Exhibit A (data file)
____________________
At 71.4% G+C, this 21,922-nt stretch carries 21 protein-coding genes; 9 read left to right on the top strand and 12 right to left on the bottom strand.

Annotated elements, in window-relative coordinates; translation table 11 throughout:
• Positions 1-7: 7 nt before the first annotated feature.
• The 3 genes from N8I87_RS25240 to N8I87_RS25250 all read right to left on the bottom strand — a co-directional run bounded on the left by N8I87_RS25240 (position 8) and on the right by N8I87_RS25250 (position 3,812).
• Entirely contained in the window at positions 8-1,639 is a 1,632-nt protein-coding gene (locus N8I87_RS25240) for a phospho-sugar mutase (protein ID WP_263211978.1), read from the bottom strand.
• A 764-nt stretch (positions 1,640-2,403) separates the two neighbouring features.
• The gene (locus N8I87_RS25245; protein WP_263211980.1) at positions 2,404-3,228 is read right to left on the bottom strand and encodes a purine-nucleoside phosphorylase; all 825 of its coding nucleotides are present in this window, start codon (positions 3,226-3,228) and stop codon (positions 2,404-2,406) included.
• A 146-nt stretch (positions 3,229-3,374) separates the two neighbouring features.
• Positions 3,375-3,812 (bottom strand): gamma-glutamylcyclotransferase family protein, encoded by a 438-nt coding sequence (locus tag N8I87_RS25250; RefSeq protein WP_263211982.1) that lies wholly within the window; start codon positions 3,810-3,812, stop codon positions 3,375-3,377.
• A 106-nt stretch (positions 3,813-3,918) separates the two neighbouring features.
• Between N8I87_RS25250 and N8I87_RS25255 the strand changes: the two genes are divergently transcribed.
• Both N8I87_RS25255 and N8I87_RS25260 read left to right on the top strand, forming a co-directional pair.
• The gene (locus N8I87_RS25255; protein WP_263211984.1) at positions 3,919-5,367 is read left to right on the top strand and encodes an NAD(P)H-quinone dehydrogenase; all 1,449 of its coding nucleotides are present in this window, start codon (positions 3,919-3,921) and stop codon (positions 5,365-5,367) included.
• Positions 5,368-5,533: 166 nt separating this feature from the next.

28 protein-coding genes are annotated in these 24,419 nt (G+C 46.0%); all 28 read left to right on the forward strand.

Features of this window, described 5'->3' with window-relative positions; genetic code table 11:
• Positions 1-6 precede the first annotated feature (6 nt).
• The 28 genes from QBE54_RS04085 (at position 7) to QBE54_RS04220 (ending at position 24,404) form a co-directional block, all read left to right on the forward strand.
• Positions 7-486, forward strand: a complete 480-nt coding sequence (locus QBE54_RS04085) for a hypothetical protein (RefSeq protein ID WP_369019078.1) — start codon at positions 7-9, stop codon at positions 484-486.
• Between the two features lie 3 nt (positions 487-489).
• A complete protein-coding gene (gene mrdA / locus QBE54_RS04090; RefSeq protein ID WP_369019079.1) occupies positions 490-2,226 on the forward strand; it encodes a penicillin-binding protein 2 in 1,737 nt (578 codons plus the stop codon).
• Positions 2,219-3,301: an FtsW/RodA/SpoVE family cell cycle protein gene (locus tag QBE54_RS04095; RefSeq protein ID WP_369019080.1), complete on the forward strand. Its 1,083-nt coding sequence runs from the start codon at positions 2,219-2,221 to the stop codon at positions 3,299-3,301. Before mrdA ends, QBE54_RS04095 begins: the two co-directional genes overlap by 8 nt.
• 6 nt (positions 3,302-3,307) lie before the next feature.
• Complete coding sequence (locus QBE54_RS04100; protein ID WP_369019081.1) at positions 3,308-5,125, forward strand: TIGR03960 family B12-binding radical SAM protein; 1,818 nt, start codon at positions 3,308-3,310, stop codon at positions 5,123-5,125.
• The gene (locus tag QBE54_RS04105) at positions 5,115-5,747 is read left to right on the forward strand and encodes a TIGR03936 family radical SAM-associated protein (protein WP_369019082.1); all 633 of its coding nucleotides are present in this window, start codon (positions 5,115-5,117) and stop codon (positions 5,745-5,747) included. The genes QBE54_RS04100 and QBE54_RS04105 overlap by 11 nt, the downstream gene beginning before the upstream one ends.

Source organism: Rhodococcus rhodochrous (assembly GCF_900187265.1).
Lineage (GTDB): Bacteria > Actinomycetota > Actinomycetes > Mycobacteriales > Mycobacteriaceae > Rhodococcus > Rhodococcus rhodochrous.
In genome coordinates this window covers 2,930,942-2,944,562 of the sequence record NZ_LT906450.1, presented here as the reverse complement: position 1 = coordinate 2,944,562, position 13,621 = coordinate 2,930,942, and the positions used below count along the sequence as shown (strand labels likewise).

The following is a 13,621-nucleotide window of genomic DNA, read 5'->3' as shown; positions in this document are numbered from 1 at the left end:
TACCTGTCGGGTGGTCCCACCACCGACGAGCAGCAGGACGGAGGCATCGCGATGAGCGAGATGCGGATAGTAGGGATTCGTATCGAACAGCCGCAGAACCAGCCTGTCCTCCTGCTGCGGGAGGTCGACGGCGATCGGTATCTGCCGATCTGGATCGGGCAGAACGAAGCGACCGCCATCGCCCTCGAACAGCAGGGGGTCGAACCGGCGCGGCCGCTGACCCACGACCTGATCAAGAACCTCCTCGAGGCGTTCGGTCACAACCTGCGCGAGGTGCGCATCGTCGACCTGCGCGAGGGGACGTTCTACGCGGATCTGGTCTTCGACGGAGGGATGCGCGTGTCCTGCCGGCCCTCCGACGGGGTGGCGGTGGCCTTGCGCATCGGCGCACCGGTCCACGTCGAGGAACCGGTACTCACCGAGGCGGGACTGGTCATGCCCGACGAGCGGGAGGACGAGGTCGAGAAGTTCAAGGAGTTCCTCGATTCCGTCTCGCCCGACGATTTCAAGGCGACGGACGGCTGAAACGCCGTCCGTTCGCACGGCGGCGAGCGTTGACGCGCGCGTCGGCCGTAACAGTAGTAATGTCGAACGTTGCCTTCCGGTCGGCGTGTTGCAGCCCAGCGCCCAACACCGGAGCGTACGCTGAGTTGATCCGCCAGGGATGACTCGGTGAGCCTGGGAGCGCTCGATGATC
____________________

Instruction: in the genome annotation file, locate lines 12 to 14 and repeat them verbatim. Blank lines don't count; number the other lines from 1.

• Both N8I87_RS25255 and N8I87_RS25260 read left to right on the top strand, forming a co-directional pair.
• The gene (locus N8I87_RS25255; protein WP_263211984.1) at positions 3,919-5,367 is read left to right on the top strand and encodes an NAD(P)H-quinone dehydrogenase; all 1,449 of its coding nucleotides are present in this window, start codon (positions 3,919-3,921) and stop codon (positions 5,365-5,367) included.
• Positions 5,368-5,533: 166 nt separating this feature from the next.